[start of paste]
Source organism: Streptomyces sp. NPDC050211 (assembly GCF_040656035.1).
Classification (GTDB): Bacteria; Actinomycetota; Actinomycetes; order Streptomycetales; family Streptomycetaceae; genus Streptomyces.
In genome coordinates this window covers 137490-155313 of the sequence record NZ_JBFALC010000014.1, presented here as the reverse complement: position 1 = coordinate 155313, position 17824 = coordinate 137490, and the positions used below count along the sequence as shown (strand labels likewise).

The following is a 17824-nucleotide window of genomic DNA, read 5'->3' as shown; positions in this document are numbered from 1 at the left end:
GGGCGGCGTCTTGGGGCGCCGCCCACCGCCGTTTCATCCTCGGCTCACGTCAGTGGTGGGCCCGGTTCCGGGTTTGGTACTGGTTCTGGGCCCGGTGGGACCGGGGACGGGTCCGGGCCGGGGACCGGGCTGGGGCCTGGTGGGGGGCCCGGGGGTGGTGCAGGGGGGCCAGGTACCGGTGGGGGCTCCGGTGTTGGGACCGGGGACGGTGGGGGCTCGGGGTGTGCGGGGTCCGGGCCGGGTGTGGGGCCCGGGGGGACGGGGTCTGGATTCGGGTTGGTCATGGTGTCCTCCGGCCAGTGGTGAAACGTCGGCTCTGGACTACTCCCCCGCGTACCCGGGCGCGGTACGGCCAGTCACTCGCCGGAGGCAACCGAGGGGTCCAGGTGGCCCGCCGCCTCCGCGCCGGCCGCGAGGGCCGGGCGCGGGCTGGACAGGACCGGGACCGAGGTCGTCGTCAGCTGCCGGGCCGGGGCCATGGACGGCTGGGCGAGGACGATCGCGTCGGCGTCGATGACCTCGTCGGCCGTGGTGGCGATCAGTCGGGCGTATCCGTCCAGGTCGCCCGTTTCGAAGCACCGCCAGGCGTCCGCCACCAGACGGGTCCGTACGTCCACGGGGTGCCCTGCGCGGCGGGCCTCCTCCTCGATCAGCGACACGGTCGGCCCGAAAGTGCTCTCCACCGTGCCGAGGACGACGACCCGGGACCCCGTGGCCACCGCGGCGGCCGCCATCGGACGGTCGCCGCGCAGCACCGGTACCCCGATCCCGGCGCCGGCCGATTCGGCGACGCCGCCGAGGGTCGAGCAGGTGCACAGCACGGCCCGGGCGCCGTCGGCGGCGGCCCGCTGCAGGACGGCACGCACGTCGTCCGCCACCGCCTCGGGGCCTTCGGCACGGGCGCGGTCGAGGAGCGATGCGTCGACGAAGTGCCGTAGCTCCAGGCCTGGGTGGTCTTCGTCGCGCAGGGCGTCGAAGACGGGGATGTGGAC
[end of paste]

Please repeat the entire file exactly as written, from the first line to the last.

Source organism: Streptomyces sp. NPDC050211 (assembly GCF_040656035.1).
Classification (GTDB): Bacteria; Actinomycetota; Actinomycetes; order Streptomycetales; family Streptomycetaceae; genus Streptomyces.
In genome coordinates this window covers 137490-155313 of the sequence record NZ_JBFALC010000014.1, presented here as the reverse complement: position 1 = coordinate 155313, position 17824 = coordinate 137490, and the positions used below count along the sequence as shown (strand labels likewise).

The following is a 17824-nucleotide window of genomic DNA, read 5'->3' as shown; positions in this document are numbered from 1 at the left end:
GGGCGGCGTCTTGGGGCGCCGCCCACCGCCGTTTCATCCTCGGCTCACGTCAGTGGTGGGCCCGGTTCCGGGTTTGGTACTGGTTCTGGGCCCGGTGGGACCGGGGACGGGTCCGGGCCGGGGACCGGGCTGGGGCCTGGTGGGGGGCCCGGGGGTGGTGCAGGGGGGCCAGGTACCGGTGGGGGCTCCGGTGTTGGGACCGGGGACGGTGGGGGCTCGGGGTGTGCGGGGTCCGGGCCGGGTGTGGGGCCCGGGGGGACGGGGTCTGGATTCGGGTTGGTCATGGTGTCCTCCGGCCAGTGGTGAAACGTCGGCTCTGGACTACTCCCCCGCGTACCCGGGCGCGGTACGGCCAGTCACTCGCCGGAGGCAACCGAGGGGTCCAGGTGGCCCGCCGCCTCCGCGCCGGCCGCGAGGGCCGGGCGCGGGCTGGACAGGACCGGGACCGAGGTCGTCGTCAGCTGCCGGGCCGGGGCCATGGACGGCTGGGCGAGGACGATCGCGTCGGCGTCGATGACCTCGTCGGCCGTGGTGGCGATCAGTCGGGCGTATCCGTCCAGGTCGCCCGTTTCGAAGCACCGCCAGGCGTCCGCCACCAGACGGGTCCGTACGTCCACGGGGTGCCCTGCGCGGCGGGCCTCCTCCTCGATCAGCGACACGGTCGGCCCGAAAGTGCTCTCCACCGTGCCGAGGACGACGACCCGGGACCCCGTGGCCACCGCGGCGGCCGCCATCGGACGGTCGCCGCGCAGCACCGGTACCCCGATCCCGGCGCCGGCCGATTCGGCGACGCCGCCGAGGGTCGAGCAGGTGCACAGCACGGCCCGGGCGCCGTCGGCGGCGGCCCGCTGCAGGACGGCACGCACGTCGTCCGCCACCGCCTCGGGGCCTTCGGCACGGGCGCGGTCGAGGAGCGATGCGTCGACGAAGTGCCGTAGCTCCAGGCCTGGGTGGTCTTCGTCGCGCAGGGCGTCGAAGACGGGGATGTGGAC